I attended a program on Women on Boards: Actionable Strategies to Increase Gender Diversity in the Boardroom sponsored by Women Executive Leadership (WEL) and 2020WOB. The Tampa Club was filled with women of all ages anxious to get a perspective on what can be done. The panel presenting and fielding questions was first class – Carolyn Chin, cofounder/faculty member for “On Board Bootcamps,” (designed to assist primarily women/minorities to join corporate boards); Jan Finely, Board of Directors – Publix, Cynthia McCague, Board of Directors – Pier 1 Imports and Marlene Spalten, President & CEO of The Community Foundation of Tampa Bay. Stacie Schaible News Anchor from WFLA Channel 8 did her usual outstanding job moderating.
Many tough questions were asked like: “Why aren’t women on boards?” “What prevents women from being considered?” “How can women prepare to make this leap?” Here’s the gist of what I heard. Women aren’t on as many boards because the good old boy system still exists. Current male board members often rely on their network to refer board members. Even when you are open to including women on a board when your network only knows male C-Suite executives, women miss their chance. Some public companies hire search firms to assist with diversity, but not enough to sway the statistics.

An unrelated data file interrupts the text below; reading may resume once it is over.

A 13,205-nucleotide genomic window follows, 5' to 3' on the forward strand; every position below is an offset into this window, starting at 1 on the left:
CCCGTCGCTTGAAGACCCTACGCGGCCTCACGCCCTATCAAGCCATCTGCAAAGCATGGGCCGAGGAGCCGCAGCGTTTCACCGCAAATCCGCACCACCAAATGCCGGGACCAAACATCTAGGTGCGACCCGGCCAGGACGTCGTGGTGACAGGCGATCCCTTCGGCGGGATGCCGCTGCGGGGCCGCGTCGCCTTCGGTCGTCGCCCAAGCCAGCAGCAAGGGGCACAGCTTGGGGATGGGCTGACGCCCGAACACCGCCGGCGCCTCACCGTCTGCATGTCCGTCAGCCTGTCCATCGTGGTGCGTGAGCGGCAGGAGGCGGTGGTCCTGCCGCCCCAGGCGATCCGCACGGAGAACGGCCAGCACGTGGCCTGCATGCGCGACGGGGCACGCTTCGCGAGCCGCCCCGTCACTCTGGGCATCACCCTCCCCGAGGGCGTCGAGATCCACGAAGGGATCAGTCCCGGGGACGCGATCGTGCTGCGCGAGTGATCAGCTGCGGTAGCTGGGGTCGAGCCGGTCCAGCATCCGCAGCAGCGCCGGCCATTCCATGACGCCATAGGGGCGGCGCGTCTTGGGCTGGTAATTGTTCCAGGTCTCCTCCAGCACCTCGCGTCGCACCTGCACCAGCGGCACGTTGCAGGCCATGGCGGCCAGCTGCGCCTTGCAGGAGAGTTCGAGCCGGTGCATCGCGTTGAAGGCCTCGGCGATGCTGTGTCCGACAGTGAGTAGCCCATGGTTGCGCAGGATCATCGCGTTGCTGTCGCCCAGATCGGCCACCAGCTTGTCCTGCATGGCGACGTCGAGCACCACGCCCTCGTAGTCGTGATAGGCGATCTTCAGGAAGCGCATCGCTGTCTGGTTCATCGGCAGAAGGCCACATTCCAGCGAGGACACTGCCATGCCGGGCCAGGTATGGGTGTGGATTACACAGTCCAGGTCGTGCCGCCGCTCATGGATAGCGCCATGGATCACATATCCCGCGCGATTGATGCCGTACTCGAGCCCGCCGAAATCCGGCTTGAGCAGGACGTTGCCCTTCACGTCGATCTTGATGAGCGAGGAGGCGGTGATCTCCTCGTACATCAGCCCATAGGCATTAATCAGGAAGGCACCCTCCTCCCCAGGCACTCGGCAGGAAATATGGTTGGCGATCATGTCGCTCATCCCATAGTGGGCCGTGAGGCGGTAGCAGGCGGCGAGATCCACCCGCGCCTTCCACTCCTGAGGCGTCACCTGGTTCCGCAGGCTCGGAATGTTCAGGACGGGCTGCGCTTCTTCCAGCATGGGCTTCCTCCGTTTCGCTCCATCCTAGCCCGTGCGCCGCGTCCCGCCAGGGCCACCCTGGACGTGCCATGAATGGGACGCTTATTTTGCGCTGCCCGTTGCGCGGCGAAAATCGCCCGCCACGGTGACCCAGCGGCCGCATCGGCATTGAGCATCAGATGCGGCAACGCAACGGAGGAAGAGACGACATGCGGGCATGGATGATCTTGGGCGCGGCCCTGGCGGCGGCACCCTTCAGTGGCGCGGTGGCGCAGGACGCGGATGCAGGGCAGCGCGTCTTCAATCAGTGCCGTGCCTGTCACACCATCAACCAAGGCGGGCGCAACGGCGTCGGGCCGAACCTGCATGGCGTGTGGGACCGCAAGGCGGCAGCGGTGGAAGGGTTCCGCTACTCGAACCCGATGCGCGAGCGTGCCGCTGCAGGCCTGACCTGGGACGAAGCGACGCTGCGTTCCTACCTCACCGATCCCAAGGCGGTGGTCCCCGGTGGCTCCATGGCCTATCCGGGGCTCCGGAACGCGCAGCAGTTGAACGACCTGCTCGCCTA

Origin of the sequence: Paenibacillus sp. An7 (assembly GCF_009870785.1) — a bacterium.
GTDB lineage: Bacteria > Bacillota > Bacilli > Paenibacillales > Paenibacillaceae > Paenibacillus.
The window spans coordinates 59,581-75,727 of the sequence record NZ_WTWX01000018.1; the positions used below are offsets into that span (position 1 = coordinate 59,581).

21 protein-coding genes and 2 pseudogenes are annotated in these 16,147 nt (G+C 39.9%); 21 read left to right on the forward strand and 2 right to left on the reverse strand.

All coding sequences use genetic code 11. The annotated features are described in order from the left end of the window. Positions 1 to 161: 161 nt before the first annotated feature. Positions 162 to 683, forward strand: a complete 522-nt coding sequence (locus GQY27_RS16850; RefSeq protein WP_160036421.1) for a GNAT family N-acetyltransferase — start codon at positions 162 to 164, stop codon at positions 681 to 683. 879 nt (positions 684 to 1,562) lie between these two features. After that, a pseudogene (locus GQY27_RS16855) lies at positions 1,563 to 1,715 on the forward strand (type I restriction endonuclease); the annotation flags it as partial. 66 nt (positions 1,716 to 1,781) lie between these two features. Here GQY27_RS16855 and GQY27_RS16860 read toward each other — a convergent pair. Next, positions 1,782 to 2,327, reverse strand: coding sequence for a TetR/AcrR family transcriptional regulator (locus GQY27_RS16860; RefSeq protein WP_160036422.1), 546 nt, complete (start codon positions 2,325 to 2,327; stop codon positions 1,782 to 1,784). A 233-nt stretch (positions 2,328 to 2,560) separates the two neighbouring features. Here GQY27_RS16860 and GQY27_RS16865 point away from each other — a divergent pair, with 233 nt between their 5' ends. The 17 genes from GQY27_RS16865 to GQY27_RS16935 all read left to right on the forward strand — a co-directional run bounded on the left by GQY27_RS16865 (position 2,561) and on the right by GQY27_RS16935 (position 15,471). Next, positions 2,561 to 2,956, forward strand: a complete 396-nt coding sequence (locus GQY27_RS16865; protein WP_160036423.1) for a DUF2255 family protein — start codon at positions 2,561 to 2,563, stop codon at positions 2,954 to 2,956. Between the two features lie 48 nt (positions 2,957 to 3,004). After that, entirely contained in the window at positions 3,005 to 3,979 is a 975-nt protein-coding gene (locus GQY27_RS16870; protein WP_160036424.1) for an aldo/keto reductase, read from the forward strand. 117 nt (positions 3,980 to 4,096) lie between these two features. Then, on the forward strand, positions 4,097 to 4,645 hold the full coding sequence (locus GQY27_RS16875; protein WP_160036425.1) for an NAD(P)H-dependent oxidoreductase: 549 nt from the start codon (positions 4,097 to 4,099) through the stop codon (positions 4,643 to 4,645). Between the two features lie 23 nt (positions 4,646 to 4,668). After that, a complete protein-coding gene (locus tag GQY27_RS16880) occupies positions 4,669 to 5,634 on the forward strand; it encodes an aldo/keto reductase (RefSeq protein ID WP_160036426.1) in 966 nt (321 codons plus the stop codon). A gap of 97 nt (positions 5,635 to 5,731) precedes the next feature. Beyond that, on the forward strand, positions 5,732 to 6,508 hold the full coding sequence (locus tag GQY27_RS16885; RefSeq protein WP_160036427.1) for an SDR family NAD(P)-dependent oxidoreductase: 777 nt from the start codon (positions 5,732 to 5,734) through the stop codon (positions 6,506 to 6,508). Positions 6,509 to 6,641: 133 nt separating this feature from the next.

The other reality is that there aren’t enough women in C-Suite positions to pick from. More women need to get real-life experiences as leaders at the executive level before they can join boards. Compounding this challenge is the fact that boards want specialized skills now more than ever. Some examples include global, financial and risk management and merger & acquisition experience.
Preparation is the key. The best way to bridge the gap between where women are now and where they want to be as it relates to board participation is to understand what your skillset is, to educate yourself on what boards are looking for and to map out a plan to build core board competencies. Founder of Young Search Partners and part of WEL’s leadership in Tampa Bay, Katherine Young observes: “There’s a lot of similarities between how you prepare for a board appointment and how you prepare yourself for a job search. What does your strategic plan look like? Do you have target companies that you’re focused on? Whose radar do you need to be on and how will you market yourself?”